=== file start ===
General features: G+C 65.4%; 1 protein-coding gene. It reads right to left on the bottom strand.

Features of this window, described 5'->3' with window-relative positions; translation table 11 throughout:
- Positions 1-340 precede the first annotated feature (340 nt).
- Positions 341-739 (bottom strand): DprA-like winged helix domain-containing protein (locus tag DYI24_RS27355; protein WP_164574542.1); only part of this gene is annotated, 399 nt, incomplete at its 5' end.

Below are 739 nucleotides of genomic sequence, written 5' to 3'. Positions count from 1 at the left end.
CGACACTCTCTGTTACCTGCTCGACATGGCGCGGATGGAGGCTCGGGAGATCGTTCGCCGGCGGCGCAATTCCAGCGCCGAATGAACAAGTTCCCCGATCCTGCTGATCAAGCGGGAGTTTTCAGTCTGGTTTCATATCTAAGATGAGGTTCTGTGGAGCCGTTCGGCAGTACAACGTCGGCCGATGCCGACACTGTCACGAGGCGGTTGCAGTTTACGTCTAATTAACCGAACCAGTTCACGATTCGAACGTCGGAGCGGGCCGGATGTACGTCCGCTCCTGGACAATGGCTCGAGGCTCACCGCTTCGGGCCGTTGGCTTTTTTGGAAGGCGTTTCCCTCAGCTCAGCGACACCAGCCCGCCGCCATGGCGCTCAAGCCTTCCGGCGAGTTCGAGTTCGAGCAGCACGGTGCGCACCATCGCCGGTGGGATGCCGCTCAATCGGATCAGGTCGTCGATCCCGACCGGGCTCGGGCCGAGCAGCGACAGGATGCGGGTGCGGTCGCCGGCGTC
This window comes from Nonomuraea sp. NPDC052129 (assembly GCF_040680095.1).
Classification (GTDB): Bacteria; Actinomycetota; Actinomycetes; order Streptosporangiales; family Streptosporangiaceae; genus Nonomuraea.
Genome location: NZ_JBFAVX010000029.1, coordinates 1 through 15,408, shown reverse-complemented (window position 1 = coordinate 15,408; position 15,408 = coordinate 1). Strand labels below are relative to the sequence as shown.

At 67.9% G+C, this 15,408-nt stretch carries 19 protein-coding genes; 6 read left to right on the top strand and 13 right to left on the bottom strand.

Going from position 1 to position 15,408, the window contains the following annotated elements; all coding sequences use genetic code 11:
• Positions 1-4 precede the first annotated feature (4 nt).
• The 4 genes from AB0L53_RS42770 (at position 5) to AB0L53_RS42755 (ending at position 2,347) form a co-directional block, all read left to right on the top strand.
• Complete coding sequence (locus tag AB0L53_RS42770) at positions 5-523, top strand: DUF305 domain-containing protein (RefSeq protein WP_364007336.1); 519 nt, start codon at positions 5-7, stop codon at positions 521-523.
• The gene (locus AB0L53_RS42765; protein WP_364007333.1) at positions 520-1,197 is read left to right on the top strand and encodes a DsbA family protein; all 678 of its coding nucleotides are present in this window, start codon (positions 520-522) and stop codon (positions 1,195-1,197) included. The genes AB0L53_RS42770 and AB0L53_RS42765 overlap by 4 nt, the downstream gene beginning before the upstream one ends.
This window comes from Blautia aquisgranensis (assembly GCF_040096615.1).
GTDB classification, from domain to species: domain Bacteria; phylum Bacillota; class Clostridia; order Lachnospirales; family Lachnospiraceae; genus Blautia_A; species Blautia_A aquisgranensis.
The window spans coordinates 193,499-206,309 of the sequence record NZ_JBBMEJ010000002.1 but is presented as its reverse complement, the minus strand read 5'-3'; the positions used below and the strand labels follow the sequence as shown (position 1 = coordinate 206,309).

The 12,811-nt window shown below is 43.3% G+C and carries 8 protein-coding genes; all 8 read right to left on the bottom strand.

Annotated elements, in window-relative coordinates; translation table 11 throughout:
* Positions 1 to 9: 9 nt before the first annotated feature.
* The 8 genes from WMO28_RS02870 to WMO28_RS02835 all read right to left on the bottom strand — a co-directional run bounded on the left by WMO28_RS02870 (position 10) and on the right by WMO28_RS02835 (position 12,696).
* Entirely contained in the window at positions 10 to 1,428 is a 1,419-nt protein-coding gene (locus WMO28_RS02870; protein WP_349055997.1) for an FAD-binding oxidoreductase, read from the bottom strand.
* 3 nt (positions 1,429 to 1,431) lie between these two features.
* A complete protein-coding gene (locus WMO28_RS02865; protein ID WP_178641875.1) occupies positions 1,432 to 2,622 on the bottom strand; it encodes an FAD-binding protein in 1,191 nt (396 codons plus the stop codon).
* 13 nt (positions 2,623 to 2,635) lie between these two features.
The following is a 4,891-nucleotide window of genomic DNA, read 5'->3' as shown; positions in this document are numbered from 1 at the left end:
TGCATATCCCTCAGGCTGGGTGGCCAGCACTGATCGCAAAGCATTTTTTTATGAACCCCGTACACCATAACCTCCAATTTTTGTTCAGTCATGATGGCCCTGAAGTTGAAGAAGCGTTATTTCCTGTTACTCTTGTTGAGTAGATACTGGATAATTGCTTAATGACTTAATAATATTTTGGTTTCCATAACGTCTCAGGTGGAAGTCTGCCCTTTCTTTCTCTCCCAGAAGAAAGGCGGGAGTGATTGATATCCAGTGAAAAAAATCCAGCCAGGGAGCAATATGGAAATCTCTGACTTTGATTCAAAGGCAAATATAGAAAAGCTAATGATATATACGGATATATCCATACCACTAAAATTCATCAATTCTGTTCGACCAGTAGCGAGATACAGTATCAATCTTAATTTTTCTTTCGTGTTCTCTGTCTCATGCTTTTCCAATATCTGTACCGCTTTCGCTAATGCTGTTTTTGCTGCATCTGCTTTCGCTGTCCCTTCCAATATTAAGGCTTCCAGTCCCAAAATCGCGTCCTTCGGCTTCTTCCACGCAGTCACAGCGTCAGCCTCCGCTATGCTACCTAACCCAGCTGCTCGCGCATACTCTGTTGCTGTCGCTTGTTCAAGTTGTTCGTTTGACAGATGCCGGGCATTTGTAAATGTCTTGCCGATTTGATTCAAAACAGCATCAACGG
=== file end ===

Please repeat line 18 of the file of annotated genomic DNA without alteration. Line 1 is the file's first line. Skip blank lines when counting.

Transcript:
The window spans coordinates 193,499-206,309 of the sequence record NZ_JBBMEJ010000002.1 but is presented as its reverse complement, the minus strand read 5'-3'; the positions used below and the strand labels follow the sequence as shown (position 1 = coordinate 206,309).